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Opinions of Monday, 20 April 2020

Columnist: King Nobert Akpablie, Contributor

Covid-19 fight: Where is Ghana’s corporate social responsibility policy?

King Nobert Akpablie King Nobert Akpablie

There has not been anytime like this where Ghanaians have high expectations from companies and people of affluence to show they care.

Ghana has not been spared the novel coronavirus pandemic. The virus is widely spreading globally at the fastest rate and causing death in large numbers. Ghana is bearing the brunt of the spread with over 800 cases and 6 deaths.

But as Government fights the disease and addresses the challenges that come along with it, there is a seeming pressure on organizations to contribute to the fight.

This demand is a familiar concept in the business environment where an organization operating in a society needs to acquire a social license. This social license means putting a human face on your business, showing empathy to people that need it, running an environmentally sustainable business and providing financial and moral support to society. The social license is what we call, Corporate Social Responsibility.

The concept of Corporate Social Responsibility (CSR) refers to the general belief held by growing numbers of citizens that businesses have responsibilities to society that extend beyond their obligations to the stakeholders or investors of the firm.

There have been various works of literature on this concept depending on how one sees it; either in a Business View or Societal View. These views are two opposing perspectives resulting from different interpretations of the role of Businesses in society.

Milton Friedman, one of the forerunners of the Business view, argued that the social responsibility of a business is to increase its profits. He explained that the only social responsibility of a business is to use its resources and engage in activities designed to increase its profits so long as it complies with the Regulations. He believes persons who directly benefit from the company’s profit through salaries or returns on their investment could play philanthropic roles on behalf of the company.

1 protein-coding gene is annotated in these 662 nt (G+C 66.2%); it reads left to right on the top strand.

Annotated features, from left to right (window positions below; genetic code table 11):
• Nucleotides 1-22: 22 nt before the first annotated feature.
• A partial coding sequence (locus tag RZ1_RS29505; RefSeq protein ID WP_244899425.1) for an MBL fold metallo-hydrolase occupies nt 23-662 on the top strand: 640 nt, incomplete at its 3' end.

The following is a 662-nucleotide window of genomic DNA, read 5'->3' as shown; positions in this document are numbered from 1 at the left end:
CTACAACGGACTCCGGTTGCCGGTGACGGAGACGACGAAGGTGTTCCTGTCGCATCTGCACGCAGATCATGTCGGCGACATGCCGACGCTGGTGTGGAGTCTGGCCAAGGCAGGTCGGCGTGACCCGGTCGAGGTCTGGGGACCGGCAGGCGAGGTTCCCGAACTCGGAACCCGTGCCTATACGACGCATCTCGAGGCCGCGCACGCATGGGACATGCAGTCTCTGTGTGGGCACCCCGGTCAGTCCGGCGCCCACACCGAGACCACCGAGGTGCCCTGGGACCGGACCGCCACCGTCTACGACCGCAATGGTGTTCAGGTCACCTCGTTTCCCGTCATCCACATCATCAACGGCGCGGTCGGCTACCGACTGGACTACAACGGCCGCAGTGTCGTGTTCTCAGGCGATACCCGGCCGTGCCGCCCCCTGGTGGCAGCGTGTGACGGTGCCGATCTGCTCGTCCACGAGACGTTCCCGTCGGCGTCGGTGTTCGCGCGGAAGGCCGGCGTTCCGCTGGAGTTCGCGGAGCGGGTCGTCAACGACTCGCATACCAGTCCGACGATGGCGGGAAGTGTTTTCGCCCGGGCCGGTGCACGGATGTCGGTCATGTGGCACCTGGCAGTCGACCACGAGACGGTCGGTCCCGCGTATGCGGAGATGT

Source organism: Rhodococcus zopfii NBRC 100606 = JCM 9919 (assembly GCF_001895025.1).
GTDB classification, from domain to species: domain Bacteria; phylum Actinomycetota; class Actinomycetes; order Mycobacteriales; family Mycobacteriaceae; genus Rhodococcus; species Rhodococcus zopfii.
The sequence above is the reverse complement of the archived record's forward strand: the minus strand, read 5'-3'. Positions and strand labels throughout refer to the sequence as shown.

Edward Freeman and Achie B Caroll who argued for the Societal View insist businesses have a responsibility to their society in which they operate.

Whichever angle one may see it; it makes business sense for any organization to adopt a social responsibility policy. There is always a link between an Organization’s CSR activities and the organization’s unique selling proposition (USP). This unique identity differentiates a company from its competitors. CSR policies are cornerstones for the identity of many brands with deepened customer loyalty and support which translates into higher financial gains.

Sadly, Ghana has been relaxed in coming out with a comprehensive policy for all businesses operating in the country. What currently exist are sector-specific. For instance, Telecommunication, Petroleum, Tourism among others have their respective regulations largely focusing on how the companies could meet their ethical, legal and economic obligations without much focus on discretionary or philanthropic expectations that society has for organizations at a given point in time. The philanthropic activities sum up the whole idea of how business attempts to do well by doing good.

The absence of a comprehensive Regulatory Framework that merges all the sectoral policies exposes loopholes that are obvious during this pandemic. Citizens could barely feel the impact of organizations joining their hands to support Government in this pandemic. The random CSR initiatives without a comprehensive roadmap makes us lose focus on the crucial challenges CSR can address in Ghana.

It is common to hear citizens question the contributions of our Telecommunication Industry in this fight aside from the periodic tips they send via SMS educating citizens on the virus and health protocols to adhere to. The church is under pressure to support its members. While some Celebrities are being compelled to support, others have been scrutinized for being minimally engaged in the well-being of the society that support their arts. Politicians especially Members of Parliament are under similar pressure.

Interestingly we seem to have state-owned utility service providers such as the Electricity Company of Ghana and the Ghana Water Company bringing significant interventions with supports from the government but the private sector has been relaxed in its contribution.

Thanks to the few Corporate and Social Organizations who are giving back to society.

Social responsibilities of businesses or the affluent are drawn from the amount of social power that they have. To sum it; to whom much is given, much is expected.

Elsewhere activities of companies are reported to the state and the impact of CSR is measured. The US government requires Companies to provide details of their spending on CSR. In the United Kingdom, a company’s CSR activities are an essential component in its evaluation. Saudi Arabia levies a special tax of 2.5% out of the company’s capital for CSR. In India, CSR is mandatory and companies are supposed to use 2% of their net profit after tax for corporate social responsibility.

Ghana needs a comprehensive CSR Policy now than ever.

The writer is a Public Relations and Media Specialist. All views expressed in this article are my personal views and do not represent those of any organization(s). ( Mob: 0241145874)